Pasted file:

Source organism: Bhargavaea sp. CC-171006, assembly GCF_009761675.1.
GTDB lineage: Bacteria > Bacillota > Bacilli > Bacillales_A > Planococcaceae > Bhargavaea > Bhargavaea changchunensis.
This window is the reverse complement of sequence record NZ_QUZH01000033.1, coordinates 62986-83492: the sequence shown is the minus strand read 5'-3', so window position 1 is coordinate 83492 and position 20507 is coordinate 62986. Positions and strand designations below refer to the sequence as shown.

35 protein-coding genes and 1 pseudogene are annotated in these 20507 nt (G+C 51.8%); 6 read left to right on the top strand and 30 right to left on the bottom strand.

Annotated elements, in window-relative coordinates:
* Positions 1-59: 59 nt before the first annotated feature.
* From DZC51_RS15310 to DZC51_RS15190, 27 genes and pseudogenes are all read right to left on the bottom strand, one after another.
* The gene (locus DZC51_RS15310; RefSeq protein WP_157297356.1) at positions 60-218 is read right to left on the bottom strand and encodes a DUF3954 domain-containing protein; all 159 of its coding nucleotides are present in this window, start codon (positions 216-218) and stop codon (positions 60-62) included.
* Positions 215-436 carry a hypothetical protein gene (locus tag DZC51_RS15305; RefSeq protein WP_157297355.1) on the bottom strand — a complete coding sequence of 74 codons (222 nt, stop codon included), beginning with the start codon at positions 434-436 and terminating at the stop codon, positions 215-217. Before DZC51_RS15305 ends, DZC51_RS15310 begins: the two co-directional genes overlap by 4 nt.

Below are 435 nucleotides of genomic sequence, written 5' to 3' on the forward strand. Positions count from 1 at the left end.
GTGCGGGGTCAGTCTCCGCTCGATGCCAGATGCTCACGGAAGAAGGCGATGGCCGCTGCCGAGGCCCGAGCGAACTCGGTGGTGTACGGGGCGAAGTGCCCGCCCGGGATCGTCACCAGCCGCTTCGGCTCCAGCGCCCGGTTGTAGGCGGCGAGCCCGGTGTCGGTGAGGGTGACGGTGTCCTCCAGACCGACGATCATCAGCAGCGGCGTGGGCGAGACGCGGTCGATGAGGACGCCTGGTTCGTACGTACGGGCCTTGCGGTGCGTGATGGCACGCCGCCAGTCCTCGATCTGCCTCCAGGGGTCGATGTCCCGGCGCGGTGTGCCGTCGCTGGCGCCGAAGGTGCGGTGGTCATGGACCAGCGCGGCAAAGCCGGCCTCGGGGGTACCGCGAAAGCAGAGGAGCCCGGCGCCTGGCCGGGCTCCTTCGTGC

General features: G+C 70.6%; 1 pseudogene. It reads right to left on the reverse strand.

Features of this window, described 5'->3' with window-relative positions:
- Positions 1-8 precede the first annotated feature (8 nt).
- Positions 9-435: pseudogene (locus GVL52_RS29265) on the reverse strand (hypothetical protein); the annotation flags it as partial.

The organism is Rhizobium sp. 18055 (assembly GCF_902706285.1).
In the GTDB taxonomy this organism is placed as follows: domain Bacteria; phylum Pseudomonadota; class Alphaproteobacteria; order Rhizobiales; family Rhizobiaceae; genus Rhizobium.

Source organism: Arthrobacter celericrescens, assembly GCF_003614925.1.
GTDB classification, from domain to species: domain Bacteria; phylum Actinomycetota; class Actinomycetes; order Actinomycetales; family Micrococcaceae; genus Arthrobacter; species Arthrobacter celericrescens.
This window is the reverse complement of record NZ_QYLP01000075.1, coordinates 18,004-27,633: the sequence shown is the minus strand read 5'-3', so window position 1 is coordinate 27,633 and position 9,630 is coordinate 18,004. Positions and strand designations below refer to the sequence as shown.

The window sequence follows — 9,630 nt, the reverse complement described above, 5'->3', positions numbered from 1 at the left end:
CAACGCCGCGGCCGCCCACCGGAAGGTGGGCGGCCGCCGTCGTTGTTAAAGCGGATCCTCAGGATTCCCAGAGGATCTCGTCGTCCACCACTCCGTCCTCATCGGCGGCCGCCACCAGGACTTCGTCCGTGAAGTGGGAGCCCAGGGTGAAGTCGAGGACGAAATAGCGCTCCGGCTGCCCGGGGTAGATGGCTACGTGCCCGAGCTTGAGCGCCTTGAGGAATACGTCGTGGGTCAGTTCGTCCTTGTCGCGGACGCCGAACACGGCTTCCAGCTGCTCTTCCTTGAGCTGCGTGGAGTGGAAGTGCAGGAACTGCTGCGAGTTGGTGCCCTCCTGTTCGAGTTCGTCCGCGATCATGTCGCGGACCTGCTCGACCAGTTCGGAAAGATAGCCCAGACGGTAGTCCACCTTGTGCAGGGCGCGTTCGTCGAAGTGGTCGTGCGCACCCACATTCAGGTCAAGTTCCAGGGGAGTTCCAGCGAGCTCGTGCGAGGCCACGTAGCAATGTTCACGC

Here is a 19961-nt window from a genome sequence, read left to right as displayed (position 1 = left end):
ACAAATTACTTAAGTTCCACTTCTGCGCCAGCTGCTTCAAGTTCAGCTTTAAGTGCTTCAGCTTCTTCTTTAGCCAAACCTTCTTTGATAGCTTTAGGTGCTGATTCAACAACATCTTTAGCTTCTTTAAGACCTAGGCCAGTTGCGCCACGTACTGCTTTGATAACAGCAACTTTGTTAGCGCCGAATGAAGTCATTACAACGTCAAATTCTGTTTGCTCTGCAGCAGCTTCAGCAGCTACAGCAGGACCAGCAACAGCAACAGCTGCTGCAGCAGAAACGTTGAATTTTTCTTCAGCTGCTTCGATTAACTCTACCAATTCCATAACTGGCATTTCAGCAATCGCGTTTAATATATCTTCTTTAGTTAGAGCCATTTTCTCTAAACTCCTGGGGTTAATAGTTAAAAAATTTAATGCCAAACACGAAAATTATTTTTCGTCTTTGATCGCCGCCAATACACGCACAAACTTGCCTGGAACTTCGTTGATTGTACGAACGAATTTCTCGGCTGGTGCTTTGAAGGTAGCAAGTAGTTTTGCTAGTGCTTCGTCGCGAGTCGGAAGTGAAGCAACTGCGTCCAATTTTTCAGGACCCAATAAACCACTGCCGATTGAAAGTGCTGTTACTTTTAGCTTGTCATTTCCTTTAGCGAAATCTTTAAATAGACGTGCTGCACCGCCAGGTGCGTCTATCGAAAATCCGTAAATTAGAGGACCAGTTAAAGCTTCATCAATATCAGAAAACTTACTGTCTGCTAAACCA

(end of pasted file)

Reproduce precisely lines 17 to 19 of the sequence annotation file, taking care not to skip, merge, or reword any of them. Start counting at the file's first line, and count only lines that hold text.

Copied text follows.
In the GTDB taxonomy this organism is placed as follows: domain Bacteria; phylum Pseudomonadota; class Alphaproteobacteria; order Rhizobiales; family Rhizobiaceae; genus Rhizobium.

Source organism: Arthrobacter celericrescens, assembly GCF_003614925.1.
GTDB classification, from domain to species: domain Bacteria; phylum Actinomycetota; class Actinomycetes; order Actinomycetales; family Micrococcaceae; genus Arthrobacter; species Arthrobacter celericrescens.